It's Dangerous to Believe: Religious Freedom and Its Enemies. by Mary Eberstadt - published by HarperCollins, 2016
Eberstadt has documented a "first world" move towards a secularist world order that reinterprets the exercise of religion as an assault on the rights of others, thereby greatly shrinking the sphere in which traditional believers, particularly Christians and (among them) particularly Catholics, are permitted to express these beliefs in speech and action.
Although Eberstadt traces the philosophical beginnings of secularist opposition to religion to the 18th-century Enlightenment, she locates two much more recent causes for the current rise of secularism and the move to circumscribe religious liberty: First, she singles out the priest scandals breaking in the United States in 2002 and detonating a few years later in Europe and South America, which undercut, for many, the moral authority of the Church. Second, she identifies the 9/11 attacks on the World Trade Center and the Pentagon and the continuing battle by al-Qaida, ISIS and others to bring down Western Christian and secularist regimes through terrorism and militarism, which prompted the new atheists to argue the inherent intolerance, fanaticism and extremism of religion.
Simultaneously, a rising number of social issues have increased the divide between those from traditional faiths and the rapidly liberalizing mainstream. This chasm in thinking and behavior has produced the great legal and political confrontations prompted over the HHS mandate for Obamacare coverage of contraceptives and abortifacients and the Obergefell v. Hodges Supreme Court decision on same-sex "marriage."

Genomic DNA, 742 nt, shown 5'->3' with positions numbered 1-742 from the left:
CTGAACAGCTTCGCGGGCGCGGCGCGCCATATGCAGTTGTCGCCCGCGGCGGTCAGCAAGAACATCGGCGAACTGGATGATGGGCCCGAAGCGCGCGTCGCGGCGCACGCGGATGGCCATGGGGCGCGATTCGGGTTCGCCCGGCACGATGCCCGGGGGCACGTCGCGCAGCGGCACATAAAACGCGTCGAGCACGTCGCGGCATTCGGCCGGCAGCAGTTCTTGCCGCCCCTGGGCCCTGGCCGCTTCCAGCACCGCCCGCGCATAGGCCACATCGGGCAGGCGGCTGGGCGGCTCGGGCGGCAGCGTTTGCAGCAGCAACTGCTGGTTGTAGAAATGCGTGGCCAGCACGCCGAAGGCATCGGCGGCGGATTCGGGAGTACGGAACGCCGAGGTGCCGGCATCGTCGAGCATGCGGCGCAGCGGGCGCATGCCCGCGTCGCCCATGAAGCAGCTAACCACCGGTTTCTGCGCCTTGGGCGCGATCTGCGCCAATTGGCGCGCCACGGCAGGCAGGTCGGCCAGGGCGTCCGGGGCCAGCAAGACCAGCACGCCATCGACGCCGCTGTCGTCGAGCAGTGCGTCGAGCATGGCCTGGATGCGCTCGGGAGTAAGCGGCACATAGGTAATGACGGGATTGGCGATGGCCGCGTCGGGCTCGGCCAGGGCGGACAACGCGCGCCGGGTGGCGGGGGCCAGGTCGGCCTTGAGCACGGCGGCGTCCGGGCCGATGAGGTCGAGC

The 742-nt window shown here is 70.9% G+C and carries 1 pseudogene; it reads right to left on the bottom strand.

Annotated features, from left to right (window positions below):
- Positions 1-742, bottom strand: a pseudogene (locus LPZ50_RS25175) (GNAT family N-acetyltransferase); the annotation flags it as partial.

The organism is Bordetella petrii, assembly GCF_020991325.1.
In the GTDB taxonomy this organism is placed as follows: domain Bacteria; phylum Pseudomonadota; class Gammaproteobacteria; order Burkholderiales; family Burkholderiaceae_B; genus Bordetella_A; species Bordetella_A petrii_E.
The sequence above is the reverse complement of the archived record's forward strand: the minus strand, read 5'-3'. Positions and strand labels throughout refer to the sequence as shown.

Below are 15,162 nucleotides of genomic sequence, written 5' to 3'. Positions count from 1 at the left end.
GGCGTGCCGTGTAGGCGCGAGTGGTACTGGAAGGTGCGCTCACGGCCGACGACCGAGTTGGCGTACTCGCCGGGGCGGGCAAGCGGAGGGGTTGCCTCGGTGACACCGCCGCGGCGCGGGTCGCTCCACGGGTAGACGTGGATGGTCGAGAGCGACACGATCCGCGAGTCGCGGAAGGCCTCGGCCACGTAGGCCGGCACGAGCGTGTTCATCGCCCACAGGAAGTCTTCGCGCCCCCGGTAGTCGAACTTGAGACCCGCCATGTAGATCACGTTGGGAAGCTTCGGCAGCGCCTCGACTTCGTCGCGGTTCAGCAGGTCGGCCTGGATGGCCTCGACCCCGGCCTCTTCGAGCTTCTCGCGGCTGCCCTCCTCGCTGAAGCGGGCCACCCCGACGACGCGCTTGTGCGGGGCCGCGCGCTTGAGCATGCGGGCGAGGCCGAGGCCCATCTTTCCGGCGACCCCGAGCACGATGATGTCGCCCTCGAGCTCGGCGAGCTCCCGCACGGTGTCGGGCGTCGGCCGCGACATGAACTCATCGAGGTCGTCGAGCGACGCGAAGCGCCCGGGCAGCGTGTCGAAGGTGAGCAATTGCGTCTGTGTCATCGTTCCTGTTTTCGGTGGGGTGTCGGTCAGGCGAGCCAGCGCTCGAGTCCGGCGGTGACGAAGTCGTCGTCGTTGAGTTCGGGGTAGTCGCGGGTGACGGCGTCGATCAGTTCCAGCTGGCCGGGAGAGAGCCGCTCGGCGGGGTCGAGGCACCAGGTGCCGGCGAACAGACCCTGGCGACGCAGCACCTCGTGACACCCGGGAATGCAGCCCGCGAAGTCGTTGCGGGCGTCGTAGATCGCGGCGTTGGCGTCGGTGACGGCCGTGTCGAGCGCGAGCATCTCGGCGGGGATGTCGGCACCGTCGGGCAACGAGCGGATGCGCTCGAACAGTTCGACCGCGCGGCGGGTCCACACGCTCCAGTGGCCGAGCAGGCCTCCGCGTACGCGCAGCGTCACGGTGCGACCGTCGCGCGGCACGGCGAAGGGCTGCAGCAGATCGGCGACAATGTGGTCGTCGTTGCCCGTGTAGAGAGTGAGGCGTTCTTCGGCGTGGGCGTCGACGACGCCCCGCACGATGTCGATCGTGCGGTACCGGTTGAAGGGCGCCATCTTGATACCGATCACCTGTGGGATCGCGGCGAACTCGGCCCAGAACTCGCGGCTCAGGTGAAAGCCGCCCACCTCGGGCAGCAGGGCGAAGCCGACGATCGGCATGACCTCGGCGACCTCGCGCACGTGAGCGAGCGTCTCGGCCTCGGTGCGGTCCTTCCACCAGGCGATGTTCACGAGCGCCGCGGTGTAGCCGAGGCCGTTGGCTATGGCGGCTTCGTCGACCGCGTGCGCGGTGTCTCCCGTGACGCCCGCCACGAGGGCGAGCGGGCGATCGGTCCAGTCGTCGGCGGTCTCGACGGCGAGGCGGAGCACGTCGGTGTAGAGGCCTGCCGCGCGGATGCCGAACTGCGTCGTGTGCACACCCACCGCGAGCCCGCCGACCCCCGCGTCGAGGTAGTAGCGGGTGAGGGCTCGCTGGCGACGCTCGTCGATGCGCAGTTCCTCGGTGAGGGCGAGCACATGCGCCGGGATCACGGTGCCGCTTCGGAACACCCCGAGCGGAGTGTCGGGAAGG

As Eberstadt puts it, "[C]ries of 'hater' and 'bigot' now echo across the land, amplified by the anonymity of the Internet and social media campaigns aimed against believers."
Small wonder that Christians increasingly feel threatened legally, socially, politically and economically in our own country — and others with long-standing traditions of religious liberties are not immune either. Heads of companies are hounded out because of support for traditional marriage, as teachers and professors are disciplined or dismissed for presenting the case for traditional marriage as one legitimate opinion.
Of course, Eberstadt acknowledges that all this is nothing to what Christians in the Middle East and other places suffer for their beliefs.
However, she believes, "The knowledge of what is happening … combined with the growing sense that progressives in the United States and elsewhere aren't listening because these persecuted people are Christians, is one more reason why many Western believers experience today's world as newly dark …"
If we ignore what is going on around us or attempt merely to appease those unjustly restricting our religious freedom, we will wake up one day to find it very difficult, if not impossible, to regain it.
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